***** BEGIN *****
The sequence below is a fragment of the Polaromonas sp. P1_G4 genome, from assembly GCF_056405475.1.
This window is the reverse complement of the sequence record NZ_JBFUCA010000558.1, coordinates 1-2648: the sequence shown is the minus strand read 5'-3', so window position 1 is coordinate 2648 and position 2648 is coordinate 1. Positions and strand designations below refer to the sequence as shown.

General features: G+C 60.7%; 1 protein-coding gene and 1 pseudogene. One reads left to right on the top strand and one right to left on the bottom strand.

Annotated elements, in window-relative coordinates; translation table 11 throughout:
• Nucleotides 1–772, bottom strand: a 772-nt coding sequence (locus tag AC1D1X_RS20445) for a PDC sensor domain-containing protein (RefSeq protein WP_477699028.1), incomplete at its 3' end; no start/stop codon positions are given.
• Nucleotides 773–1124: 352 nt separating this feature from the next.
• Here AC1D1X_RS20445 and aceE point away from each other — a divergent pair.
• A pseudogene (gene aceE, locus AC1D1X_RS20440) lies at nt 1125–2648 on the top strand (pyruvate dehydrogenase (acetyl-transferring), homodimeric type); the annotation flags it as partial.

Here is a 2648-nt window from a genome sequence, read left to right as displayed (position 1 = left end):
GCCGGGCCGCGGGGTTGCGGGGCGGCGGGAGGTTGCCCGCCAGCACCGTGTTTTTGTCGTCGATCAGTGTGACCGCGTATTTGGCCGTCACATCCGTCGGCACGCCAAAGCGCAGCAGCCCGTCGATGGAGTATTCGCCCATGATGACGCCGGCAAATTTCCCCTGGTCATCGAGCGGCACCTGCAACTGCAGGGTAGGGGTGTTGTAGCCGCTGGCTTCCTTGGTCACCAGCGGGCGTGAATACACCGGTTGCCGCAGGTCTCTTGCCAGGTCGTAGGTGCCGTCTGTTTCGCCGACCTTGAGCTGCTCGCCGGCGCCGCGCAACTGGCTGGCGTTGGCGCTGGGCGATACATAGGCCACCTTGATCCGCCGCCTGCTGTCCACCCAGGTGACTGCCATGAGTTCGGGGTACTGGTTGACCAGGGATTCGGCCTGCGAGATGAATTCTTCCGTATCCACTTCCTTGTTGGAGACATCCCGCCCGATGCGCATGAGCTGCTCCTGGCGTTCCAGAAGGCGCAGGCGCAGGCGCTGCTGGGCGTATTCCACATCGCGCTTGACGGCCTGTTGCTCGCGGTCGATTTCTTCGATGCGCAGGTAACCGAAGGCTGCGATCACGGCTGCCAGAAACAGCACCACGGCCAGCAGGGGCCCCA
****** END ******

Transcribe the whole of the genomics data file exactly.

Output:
The sequence below is a fragment of the Polaromonas sp. P1_G4 genome, from assembly GCF_056405475.1.
This window is the reverse complement of the sequence record NZ_JBFUCA010000558.1, coordinates 1-2648: the sequence shown is the minus strand read 5'-3', so window position 1 is coordinate 2648 and position 2648 is coordinate 1. Positions and strand designations below refer to the sequence as shown.

General features: G+C 60.7%; 1 protein-coding gene and 1 pseudogene. One reads left to right on the top strand and one right to left on the bottom strand.

Annotated elements, in window-relative coordinates; translation table 11 throughout:
• Nucleotides 1–772, bottom strand: a 772-nt coding sequence (locus tag AC1D1X_RS20445) for a PDC sensor domain-containing protein (RefSeq protein WP_477699028.1), incomplete at its 3' end; no start/stop codon positions are given.
• Nucleotides 773–1124: 352 nt separating this feature from the next.
• Here AC1D1X_RS20445 and aceE point away from each other — a divergent pair.
• A pseudogene (gene aceE, locus AC1D1X_RS20440) lies at nt 1125–2648 on the top strand (pyruvate dehydrogenase (acetyl-transferring), homodimeric type); the annotation flags it as partial.

Here is a 2648-nt window from a genome sequence, read left to right as displayed (position 1 = left end):
GCCGGGCCGCGGGGTTGCGGGGCGGCGGGAGGTTGCCCGCCAGCACCGTGTTTTTGTCGTCGATCAGTGTGACCGCGTATTTGGCCGTCACATCCGTCGGCACGCCAAAGCGCAGCAGCCCGTCGATGGAGTATTCGCCCATGATGACGCCGGCAAATTTCCCCTGGTCATCGAGCGGCACCTGCAACTGCAGGGTAGGGGTGTTGTAGCCGCTGGCTTCCTTGGTCACCAGCGGGCGTGAATACACCGGTTGCCGCAGGTCTCTTGCCAGGTCGTAGGTGCCGTCTGTTTCGCCGACCTTGAGCTGCTCGCCGGCGCCGCGCAACTGGCTGGCGTTGGCGCTGGGCGATACATAGGCCACCTTGATCCGCCGCCTGCTGTCCACCCAGGTGACTGCCATGAGTTCGGGGTACTGGTTGACCAGGGATTCGGCCTGCGAGATGAATTCTTCCGTATCCACTTCCTTGTTGGAGACATCCCGCCCGATGCGCATGAGCTGCTCCTGGCGTTCCAGAAGGCGCAGGCGCAGGCGCTGCTGGGCGTATTCCACATCGCGCTTGACGGCCTGTTGCTCGCGGTCGATTTCTTCGATGCGCAGGTAACCGAAGGCTGCGATCACGGCTGCCAGAAACAGCACCACGGCCAGCAGGGGCCCCA